Technology and Knowledge Based Business in the Cambridge Area; A review of the evidence

Heffernan, Paul 
Garnsey, Elizabeth 

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The area around the city of Cambridge (the Cambridge Sub-Region) was the first centre of hightech activity to emerge around a university in Europe and remains one of the most active. It is seen both as a model for others to follow and as a source of increasing prosperity for the region and country as a whole. From a handful of technology-based firms in the 1970s, by 2000 there were around 1200 firms that can be described as 'high tech' employing over 38,000 people with a combined turnover of £3.7bn. In March 2002, following the recent stock market correction, those companies with UK public company status had a combined market capitalisation of £4.3bn. Growth had eased somewhat by the end of the 1990s, though firm numbers grew by 14% and employment by 26% over the decade. Beneath the aggregate figures, however, there was significant churn as new firms were created while others were closed, acquired or moved out of the area. There are also significant differences between sectors. Survival rates were generally better than the national average, and better than those commonly quoted in the literature, typically 55% survived the first 10 years. Despite this, there are few large firms in the area to act as hubs for development, though there are a number of globally significant firms and some industrial clusters. The development of high-tech activity in the Cambridge area was largely self-organising. However, congestion effects such as skills shortages, house prices and excess pressure on the local infrastructure, point to the need for improved co-ordination between central and local government and between the university, civic and business communities if the success of the last two decades is to be sustained.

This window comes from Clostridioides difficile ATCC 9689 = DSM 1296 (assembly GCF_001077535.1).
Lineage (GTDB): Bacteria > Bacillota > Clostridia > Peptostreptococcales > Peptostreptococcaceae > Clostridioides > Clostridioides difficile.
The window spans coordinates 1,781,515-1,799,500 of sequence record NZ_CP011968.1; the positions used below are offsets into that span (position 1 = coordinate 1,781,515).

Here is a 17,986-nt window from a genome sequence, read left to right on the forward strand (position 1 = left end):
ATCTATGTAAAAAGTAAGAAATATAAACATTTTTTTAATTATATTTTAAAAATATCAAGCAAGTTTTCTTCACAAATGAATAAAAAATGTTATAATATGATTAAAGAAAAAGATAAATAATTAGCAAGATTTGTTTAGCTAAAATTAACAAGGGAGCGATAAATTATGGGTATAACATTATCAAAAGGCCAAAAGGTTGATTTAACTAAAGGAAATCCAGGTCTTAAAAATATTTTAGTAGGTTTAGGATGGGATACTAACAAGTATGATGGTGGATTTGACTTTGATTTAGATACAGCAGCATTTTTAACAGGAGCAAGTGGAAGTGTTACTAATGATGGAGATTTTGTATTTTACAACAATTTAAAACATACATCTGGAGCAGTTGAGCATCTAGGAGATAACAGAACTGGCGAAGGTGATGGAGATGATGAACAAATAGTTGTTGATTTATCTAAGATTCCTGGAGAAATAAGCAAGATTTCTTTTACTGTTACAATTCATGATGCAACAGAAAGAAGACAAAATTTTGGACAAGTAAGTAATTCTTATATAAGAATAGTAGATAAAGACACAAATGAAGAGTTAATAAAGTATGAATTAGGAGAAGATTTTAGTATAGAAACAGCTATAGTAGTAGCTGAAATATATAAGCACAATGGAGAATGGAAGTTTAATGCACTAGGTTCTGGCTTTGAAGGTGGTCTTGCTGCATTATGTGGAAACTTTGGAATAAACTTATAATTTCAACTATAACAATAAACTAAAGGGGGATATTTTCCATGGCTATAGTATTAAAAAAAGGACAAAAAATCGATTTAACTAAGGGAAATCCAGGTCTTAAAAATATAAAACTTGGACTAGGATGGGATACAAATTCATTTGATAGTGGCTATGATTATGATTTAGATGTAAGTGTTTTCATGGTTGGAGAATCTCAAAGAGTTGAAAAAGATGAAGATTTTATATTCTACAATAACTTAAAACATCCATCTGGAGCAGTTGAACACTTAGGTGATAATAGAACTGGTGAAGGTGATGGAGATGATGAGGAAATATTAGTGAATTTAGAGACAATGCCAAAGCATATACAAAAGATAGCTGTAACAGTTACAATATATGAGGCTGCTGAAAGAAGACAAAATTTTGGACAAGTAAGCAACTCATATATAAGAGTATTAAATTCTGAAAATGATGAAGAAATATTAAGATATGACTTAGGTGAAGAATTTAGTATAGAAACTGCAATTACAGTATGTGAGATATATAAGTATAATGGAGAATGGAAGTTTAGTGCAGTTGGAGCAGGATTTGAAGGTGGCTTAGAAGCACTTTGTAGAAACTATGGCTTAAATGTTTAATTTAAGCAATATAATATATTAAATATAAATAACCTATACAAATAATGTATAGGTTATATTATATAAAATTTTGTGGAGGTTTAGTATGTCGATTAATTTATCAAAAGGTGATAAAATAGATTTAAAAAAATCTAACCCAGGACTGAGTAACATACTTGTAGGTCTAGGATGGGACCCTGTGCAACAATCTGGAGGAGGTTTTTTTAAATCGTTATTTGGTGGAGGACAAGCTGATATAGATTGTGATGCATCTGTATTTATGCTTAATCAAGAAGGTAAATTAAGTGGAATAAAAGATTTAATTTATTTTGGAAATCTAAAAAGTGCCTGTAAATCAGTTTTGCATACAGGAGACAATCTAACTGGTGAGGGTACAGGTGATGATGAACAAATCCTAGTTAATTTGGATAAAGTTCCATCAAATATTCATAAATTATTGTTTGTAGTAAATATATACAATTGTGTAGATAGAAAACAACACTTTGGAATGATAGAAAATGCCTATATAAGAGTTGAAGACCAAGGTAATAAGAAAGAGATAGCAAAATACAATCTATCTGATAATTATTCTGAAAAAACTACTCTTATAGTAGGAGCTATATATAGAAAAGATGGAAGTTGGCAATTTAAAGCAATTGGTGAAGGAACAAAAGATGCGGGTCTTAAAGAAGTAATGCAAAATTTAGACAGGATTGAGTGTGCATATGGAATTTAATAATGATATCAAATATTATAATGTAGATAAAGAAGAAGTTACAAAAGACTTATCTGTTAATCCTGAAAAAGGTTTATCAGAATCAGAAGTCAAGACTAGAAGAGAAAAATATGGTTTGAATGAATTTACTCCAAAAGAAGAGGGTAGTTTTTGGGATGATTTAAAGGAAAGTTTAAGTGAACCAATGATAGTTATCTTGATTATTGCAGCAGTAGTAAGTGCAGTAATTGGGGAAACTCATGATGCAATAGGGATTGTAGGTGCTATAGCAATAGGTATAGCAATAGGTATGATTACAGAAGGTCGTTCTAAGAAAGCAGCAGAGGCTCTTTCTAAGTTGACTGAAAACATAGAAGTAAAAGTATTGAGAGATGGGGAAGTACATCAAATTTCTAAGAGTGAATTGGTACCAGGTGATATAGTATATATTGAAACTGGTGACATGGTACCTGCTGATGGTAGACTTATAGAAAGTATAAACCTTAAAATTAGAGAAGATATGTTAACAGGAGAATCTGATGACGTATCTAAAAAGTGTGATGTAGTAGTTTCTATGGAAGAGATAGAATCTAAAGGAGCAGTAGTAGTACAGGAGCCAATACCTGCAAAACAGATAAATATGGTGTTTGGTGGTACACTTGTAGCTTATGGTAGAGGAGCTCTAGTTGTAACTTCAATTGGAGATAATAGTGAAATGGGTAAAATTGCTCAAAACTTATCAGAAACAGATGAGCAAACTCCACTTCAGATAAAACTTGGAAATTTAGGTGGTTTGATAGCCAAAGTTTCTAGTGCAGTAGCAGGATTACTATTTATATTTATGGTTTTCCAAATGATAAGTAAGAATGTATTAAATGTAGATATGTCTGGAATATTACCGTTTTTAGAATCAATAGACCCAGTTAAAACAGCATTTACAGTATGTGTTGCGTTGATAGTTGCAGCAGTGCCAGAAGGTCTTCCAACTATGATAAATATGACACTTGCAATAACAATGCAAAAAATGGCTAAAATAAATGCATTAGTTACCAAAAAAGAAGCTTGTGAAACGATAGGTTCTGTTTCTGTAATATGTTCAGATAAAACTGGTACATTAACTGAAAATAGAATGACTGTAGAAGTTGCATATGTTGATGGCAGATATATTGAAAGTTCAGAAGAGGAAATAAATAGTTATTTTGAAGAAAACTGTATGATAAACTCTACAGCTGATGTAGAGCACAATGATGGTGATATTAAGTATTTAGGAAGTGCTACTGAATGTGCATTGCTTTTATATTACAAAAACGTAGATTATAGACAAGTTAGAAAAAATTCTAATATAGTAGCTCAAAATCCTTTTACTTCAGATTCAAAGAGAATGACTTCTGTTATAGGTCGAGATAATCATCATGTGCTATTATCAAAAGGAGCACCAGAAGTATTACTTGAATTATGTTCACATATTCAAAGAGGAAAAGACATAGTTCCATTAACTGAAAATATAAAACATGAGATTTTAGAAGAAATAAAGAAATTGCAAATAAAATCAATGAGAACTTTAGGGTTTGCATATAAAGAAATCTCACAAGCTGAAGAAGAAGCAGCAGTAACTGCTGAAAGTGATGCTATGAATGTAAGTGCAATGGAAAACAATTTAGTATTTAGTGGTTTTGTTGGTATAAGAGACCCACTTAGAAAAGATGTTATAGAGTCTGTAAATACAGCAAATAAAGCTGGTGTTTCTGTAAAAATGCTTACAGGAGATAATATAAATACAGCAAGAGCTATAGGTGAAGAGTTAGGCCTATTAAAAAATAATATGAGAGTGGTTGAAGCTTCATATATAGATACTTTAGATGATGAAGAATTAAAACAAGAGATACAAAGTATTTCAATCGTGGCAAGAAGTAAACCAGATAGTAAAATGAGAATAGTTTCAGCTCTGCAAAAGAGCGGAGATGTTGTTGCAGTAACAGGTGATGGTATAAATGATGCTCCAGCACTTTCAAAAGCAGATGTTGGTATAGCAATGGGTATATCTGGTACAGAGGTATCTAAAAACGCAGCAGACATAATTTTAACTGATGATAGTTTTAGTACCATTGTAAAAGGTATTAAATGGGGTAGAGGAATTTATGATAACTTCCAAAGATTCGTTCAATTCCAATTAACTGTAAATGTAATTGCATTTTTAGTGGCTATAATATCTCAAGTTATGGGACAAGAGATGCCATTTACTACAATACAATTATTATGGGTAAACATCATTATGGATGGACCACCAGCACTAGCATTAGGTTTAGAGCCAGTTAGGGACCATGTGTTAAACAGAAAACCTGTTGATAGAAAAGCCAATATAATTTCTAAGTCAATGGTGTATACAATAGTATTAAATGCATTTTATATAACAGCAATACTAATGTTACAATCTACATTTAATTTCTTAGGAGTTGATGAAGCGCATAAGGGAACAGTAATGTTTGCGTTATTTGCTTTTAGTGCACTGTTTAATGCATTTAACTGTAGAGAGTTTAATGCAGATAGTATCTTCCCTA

Cambridge Phenomenon; Technology-based Firms; Growth; Employment; Turnover; Market Capitalisation; Regional Development; Clusters